Last but not least, a scenario could arise in which the named beneficiary simply cannot be found. When it comes to a Trust, the Trustee is given the responsibility to execute the terms written in the Trust. However, there could be a case in which the Trustee made every reasonable effort to locate the heir but could not. Perhaps the heir has reasons why they don’t want to be found, or had predeceased the decedent before the Trust terms could be updated.
If a Trust inheritance goes unclaimed, there are a couple of things that can happen. First and foremost, every effort will be made to pass unclaimed inheritance to the next beneficiary in line. The Trustee has the authority to pass the assets to any named contingency beneficiaries. If the Trust failed to name any contingent beneficiaries, then the administrator would make their best effort to distribute the assets in a manner that is in line with other terms laid out in the estate plan. If an individual happened to die intestate, meaning that they had no Trust or Will, then state law dictates how assets should be passed. Each state has different rules regarding the line of intestate succession.
If all other options are exhausted and there still remains unclaimed inheritance in a Trust, then the assets in question would be turned over to the state. This process is called “escheat,” and each state determines how early or late in the line of succession escheatment takes place. Although timelines vary from state to state, escheated assets will be held for a number of years before they are liquidated by the state. Rightful heirs have the opportunity to find out whether or not they have unclaimed property and file to claim it. Each state has unclaimed property laws to help protect consumers as much as possible. You can conduct your own search for free by visiting the National Association of Unclaimed Property Administrators (NAUPA) website, unclaimed.org. Some will even go to the extent of hiring an unclaimed property investigator if they deem a search worthwhile.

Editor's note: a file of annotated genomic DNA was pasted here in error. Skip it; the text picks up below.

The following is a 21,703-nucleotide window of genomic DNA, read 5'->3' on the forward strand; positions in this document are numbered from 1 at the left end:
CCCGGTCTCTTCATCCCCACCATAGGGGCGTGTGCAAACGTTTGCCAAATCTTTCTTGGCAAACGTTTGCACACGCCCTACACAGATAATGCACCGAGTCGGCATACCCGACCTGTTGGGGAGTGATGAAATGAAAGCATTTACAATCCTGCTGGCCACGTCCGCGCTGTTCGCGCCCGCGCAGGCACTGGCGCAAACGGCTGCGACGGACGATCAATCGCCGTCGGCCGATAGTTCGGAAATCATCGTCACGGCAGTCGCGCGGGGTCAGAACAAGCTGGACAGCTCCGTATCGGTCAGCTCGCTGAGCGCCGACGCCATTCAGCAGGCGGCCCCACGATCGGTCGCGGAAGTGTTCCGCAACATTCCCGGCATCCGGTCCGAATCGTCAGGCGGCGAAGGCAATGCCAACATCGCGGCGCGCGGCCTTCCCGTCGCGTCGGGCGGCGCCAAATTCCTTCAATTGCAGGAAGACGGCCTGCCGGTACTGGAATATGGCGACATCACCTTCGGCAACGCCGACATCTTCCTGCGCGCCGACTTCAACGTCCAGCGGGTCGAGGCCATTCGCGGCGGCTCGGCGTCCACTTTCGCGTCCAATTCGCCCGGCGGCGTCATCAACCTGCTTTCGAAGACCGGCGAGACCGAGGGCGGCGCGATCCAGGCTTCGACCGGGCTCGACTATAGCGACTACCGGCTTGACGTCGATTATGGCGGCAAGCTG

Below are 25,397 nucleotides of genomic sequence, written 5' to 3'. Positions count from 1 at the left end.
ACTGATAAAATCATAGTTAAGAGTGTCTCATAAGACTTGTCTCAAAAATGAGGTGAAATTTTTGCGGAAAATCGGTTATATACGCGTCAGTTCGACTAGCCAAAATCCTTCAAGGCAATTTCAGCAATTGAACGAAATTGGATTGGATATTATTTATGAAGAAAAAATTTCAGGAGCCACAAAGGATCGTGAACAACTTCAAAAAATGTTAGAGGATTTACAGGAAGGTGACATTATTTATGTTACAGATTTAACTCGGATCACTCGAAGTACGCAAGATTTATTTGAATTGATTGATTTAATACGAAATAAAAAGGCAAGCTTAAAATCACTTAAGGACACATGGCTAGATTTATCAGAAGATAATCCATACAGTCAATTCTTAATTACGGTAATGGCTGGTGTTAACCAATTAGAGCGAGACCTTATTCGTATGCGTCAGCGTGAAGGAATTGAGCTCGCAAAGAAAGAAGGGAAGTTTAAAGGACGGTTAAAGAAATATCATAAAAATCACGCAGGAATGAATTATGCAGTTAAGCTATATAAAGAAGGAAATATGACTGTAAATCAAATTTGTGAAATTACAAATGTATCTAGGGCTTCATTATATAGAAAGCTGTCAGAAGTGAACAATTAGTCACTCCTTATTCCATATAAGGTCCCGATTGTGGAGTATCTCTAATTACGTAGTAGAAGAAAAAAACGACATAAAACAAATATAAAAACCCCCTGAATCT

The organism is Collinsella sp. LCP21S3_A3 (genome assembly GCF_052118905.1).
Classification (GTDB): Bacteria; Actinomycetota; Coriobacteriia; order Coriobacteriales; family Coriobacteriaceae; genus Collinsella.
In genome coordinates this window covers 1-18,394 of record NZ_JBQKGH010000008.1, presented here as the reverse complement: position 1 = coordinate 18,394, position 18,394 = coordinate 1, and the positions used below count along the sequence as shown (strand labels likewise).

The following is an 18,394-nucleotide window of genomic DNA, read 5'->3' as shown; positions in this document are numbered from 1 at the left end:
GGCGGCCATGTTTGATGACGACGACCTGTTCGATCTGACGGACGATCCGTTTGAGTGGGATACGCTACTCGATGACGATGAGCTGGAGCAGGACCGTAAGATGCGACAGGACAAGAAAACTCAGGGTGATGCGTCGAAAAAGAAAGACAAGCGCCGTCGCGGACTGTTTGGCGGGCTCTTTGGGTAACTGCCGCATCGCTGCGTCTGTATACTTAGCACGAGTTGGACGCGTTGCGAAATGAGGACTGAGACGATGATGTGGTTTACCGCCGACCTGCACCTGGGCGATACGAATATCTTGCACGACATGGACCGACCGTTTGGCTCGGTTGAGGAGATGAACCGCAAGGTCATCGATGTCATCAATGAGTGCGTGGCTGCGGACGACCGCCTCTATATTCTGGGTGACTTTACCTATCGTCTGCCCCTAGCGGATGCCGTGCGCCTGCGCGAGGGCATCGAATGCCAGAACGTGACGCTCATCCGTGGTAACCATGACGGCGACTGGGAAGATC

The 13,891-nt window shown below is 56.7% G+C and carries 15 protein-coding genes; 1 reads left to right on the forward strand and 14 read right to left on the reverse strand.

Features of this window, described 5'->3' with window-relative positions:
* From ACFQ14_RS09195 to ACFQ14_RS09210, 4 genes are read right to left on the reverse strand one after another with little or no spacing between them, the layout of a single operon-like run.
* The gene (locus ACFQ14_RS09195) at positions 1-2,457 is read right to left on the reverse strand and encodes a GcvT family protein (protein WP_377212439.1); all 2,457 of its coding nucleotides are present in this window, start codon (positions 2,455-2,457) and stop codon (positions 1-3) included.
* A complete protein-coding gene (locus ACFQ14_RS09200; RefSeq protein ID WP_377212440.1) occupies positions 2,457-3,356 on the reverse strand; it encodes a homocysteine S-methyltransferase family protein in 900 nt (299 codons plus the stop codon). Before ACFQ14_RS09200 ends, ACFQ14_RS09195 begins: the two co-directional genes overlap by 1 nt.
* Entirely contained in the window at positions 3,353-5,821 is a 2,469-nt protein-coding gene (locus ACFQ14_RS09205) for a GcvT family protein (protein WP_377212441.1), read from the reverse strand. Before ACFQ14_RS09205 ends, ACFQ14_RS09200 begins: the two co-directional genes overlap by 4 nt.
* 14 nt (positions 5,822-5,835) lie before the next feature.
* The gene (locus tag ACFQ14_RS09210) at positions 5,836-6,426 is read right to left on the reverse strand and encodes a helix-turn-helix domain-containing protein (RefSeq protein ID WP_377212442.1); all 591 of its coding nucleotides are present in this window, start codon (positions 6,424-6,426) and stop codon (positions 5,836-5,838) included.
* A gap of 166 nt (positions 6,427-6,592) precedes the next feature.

How to Avoid Unclaimed Inheritance in a Trust
While reading this guide, you may have picked up on some ways to avoid unclaimed inheritance in a Trust altogether. First and foremost, always keep an organized and concise account of all of your personal administration and bookkeeping. This good habit will enable you to name all of your property and assets in your estate plan. Don’t forget to keep your legal name and address updated with all of your accounts and public records. By doing so, surprise assets, such as an inheritance from a relative, lawsuit proceedings, or utility refunds, are more likely to make their way to you.
Next, always include contingent beneficiaries in your Trust, and be sure to keep all of your beneficiaries updated. There are cases in which a beneficiary could predecease you, and if this happens, updating your list of beneficiaries is critical. This will make it much easier for your Trust administrator to distribute assets per your wishes.
Last but not least, don’t hesitate to establish an estate plan. If you die without a Trust or Will of any kind, your estate will enter intestacy and will be subject to your state’s probate and succession rules. This means that your assets could be distributed in a way that goes against your wishes. This is also the perfect opportunity to talk to your family members about the importance of establishing and updating estate plans of their own. That way, you can establish a family practice of maintaining ironclad estate plans so that an unclaimed inheritance is out of the question.